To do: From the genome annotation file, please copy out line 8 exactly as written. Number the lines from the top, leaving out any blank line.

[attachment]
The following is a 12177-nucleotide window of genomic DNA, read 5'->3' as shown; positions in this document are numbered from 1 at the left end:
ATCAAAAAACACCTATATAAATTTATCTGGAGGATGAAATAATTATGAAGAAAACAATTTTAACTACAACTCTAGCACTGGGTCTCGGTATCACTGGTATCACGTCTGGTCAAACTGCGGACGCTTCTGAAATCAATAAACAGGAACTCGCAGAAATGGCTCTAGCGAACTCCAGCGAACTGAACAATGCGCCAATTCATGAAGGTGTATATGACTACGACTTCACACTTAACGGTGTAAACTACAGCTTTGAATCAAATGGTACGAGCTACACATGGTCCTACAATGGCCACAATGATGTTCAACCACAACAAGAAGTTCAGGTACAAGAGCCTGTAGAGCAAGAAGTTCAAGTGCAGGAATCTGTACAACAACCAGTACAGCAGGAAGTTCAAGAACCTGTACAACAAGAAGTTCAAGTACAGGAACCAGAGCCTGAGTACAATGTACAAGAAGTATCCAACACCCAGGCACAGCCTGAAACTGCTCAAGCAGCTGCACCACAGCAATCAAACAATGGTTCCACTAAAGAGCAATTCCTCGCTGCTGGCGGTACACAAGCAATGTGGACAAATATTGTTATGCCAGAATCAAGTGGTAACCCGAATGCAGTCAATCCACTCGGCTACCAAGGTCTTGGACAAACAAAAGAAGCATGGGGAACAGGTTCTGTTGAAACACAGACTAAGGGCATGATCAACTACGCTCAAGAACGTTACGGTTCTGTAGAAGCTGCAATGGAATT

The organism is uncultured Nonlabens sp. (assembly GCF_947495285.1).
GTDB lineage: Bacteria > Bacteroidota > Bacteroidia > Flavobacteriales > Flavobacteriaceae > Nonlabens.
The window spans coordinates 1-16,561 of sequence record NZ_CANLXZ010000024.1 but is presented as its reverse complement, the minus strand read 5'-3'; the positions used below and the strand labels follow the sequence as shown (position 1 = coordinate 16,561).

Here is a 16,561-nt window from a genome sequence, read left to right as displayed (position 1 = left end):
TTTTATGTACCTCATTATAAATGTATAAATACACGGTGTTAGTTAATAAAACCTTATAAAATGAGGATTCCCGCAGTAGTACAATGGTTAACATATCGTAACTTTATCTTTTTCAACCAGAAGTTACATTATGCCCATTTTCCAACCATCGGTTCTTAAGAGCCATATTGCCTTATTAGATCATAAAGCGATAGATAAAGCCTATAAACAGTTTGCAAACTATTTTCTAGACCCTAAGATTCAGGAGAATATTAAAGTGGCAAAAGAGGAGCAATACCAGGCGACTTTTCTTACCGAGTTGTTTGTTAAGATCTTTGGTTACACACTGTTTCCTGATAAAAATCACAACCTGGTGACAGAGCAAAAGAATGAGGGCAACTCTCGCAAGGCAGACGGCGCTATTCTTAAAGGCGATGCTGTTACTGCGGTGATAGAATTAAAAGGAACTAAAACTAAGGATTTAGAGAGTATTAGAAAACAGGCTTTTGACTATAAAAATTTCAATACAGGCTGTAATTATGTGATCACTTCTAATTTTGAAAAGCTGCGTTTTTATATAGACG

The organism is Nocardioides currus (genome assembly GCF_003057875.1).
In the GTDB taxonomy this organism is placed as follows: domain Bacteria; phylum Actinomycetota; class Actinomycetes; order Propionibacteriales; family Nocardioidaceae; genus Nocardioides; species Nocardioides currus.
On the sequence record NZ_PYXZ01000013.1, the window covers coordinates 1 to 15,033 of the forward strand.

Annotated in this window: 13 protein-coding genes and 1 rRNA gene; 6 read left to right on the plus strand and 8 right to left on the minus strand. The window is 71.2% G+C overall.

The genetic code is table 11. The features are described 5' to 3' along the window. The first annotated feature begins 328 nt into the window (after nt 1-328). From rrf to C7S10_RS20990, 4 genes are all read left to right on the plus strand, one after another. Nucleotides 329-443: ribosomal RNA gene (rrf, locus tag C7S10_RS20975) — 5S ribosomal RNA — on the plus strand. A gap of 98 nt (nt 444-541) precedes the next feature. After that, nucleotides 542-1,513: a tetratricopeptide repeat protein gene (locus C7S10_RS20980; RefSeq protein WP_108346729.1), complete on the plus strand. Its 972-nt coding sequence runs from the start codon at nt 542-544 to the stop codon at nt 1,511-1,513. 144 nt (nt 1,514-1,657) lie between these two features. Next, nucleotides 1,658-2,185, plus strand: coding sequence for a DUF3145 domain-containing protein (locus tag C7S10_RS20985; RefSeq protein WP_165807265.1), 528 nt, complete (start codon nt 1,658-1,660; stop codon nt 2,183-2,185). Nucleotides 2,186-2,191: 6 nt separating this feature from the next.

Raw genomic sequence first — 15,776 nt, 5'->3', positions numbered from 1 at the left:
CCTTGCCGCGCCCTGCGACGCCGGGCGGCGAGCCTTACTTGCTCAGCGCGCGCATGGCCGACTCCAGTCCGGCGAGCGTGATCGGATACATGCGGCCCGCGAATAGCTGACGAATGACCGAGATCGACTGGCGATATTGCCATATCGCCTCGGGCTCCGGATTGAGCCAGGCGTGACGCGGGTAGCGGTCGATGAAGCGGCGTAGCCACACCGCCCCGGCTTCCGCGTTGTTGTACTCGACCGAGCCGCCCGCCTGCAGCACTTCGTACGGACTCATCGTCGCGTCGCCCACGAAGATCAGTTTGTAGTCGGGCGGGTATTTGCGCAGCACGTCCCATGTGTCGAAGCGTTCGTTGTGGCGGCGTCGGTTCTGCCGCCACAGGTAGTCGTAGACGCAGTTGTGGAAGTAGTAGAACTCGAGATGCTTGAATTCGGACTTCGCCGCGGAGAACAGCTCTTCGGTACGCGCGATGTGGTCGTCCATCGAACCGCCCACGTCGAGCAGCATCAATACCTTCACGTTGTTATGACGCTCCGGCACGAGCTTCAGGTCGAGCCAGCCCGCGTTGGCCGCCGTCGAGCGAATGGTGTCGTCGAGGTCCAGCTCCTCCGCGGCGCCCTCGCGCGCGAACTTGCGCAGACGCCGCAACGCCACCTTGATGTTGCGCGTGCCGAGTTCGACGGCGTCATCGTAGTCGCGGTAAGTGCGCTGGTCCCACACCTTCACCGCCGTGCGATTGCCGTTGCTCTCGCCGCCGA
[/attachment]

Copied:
The organism is Nocardioides currus (genome assembly GCF_003057875.1).